Payroll Today

The Tax Cuts and Jobs Act changed the calculus by disallowing corporate deductions for expenses employees incur to entertain clients, customers, etc. That’s why we were intrigued by an idea purporting to allow you to skirt the Tax Cuts and Jobs Act’s 100% corporate deduction disallowance for your company’s entertainment expenses.
The most important thing you can do to guarantee as smooth a year-end as possible is to ensure that your wages and taxes reconcile and balance before you file your fourth quarter Form 941 and W-2s. The second most important thing is to ensure that your computers are secure.
For the first time in more than 15 years, employees exempt from the Fair Labor Standards Act will be getting a statutory raise.
The last thing any employer wants to do is play the equivalent of Where’s Waldo with its third-party payroll provider. Yet, that seems to be exactly what happened in upstate New York earlier this month.

Are You Experienced?

September 10, 2019

When Jimi Hendrix asked this question back in 1967 (according to Wikipedia), he didn’t know how prescient he was. So our question today is: Since when did everything in the workplace become an “experience”?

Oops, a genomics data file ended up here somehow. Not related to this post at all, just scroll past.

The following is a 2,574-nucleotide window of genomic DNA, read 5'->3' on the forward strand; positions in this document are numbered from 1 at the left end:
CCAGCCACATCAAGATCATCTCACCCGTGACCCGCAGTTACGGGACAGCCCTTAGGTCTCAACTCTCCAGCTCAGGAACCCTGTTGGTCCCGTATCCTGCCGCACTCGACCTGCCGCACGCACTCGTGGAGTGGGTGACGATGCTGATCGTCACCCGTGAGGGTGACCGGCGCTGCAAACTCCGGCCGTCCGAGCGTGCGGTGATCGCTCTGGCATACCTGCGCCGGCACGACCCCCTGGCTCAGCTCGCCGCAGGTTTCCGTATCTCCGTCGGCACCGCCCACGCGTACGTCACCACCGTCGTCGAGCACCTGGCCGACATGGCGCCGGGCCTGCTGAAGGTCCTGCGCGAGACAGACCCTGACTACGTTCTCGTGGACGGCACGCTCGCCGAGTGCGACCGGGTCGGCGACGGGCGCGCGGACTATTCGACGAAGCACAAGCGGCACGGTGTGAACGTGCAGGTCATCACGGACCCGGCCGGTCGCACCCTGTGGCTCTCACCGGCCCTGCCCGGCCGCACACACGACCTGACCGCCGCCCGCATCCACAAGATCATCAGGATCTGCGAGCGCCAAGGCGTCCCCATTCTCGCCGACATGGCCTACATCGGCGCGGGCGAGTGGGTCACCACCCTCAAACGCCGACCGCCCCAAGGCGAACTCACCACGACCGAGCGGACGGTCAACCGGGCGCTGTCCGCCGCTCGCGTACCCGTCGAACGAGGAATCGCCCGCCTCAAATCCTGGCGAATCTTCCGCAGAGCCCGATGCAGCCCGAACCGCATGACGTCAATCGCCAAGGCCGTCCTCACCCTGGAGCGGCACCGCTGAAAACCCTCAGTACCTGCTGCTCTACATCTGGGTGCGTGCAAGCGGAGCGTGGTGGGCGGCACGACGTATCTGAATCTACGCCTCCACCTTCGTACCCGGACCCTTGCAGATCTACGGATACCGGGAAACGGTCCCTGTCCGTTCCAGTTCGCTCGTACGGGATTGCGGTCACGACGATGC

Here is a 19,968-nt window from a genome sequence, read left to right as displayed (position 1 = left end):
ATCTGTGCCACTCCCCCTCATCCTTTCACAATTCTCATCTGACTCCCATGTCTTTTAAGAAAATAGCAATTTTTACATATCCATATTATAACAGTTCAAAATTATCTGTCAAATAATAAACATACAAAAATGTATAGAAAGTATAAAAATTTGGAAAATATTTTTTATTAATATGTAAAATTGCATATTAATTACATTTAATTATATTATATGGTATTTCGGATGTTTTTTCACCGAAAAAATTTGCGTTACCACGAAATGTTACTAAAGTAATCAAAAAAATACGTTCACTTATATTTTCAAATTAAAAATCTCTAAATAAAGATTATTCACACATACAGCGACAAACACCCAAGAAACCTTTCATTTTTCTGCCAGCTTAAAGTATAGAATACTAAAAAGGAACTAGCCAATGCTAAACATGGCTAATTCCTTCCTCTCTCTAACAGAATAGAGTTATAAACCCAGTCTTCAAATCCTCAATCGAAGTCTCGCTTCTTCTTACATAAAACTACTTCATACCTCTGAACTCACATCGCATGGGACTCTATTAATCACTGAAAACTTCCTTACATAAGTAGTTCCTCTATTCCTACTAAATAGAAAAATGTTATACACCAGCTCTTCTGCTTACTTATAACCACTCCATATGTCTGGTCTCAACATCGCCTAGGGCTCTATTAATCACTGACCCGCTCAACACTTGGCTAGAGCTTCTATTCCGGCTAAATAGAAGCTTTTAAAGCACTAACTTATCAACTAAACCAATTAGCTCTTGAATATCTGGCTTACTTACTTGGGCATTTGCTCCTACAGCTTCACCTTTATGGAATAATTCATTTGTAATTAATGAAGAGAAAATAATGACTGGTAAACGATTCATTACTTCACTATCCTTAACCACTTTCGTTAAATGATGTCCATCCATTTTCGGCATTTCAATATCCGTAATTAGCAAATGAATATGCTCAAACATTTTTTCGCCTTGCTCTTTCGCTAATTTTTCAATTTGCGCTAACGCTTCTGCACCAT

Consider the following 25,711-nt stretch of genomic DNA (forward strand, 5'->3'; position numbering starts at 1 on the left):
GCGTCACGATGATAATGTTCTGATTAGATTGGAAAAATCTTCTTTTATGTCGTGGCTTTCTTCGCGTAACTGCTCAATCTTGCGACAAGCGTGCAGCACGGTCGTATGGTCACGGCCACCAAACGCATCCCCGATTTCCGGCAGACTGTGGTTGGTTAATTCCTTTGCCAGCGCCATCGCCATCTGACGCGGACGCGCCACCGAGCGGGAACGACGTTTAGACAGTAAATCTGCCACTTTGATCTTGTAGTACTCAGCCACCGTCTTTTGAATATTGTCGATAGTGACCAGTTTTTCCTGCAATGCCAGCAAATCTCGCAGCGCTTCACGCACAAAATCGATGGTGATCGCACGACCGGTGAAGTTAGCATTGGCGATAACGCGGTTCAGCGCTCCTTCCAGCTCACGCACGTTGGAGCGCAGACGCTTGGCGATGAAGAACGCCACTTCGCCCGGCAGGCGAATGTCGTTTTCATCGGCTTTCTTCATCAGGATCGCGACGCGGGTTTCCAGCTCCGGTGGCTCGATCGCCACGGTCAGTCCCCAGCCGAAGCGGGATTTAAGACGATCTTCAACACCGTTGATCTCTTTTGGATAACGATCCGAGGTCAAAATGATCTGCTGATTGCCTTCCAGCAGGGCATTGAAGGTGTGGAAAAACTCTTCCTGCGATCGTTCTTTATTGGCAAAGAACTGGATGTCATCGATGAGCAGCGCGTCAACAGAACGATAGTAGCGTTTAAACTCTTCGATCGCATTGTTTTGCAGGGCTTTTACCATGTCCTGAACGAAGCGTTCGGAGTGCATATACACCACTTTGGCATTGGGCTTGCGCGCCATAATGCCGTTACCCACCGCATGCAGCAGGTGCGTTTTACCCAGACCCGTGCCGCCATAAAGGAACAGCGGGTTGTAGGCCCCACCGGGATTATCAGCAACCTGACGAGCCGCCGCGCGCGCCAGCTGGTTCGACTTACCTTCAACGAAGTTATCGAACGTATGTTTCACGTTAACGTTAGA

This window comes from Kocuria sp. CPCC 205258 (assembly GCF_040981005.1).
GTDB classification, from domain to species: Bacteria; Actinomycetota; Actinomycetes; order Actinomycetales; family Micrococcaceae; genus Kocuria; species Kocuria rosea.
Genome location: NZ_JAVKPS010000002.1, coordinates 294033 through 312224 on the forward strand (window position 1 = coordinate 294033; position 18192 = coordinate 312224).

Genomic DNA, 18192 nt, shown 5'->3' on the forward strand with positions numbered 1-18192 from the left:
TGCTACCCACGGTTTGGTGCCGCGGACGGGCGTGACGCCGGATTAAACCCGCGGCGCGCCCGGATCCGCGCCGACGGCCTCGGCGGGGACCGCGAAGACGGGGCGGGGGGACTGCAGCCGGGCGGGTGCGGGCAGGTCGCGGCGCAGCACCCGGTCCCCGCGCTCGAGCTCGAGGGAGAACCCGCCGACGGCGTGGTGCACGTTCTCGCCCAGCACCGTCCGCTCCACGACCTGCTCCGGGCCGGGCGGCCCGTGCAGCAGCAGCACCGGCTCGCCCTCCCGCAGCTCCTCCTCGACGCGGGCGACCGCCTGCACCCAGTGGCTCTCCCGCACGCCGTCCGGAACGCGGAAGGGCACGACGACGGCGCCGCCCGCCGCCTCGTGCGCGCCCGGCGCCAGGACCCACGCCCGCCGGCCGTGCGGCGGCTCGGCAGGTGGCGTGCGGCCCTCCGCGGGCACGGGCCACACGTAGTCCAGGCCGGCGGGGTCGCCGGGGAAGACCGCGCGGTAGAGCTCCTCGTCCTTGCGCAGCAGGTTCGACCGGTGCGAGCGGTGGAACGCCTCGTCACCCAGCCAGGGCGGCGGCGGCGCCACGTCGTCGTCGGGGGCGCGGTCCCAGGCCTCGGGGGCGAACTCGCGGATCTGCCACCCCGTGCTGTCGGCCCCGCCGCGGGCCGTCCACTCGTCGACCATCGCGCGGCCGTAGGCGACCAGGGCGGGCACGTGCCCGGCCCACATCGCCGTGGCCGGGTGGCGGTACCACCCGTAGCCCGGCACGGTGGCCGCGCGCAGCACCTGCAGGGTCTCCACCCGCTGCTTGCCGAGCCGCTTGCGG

This may be a loaded question, since the withholding calculator was abysmally difficult to use. But we’re going to give the estimator a whirl, since it’s the primary tool you can recommend to employees for checking their withholding.
Five days after releasing the second draft of the 2020 W-4, the IRS released the second draft of Pub. 15-T, Federal Income Tax Withholding Methods for 2020. Along with the second draft of the W-4, this is the publication you need to begin reprogramming your payroll systems for 2020.
Well, we were getting worried. The IRS promised the second draft of the 2020 W-4 by the end of July. It released the form August 8. So not too bad, deadline wise.
The IRS wants to resurrect an old tax form—Form 1099-NEC—on which you would report payments to independent contractors.

Bad people doing payroll

July 30, 2019

It’s almost midsummer and we have our midsummer blues. So maybe a little humor, with a side of seriousness, will raise everyone’s spirits. The serious part: Take these as lessons in what not to do and who not to hire.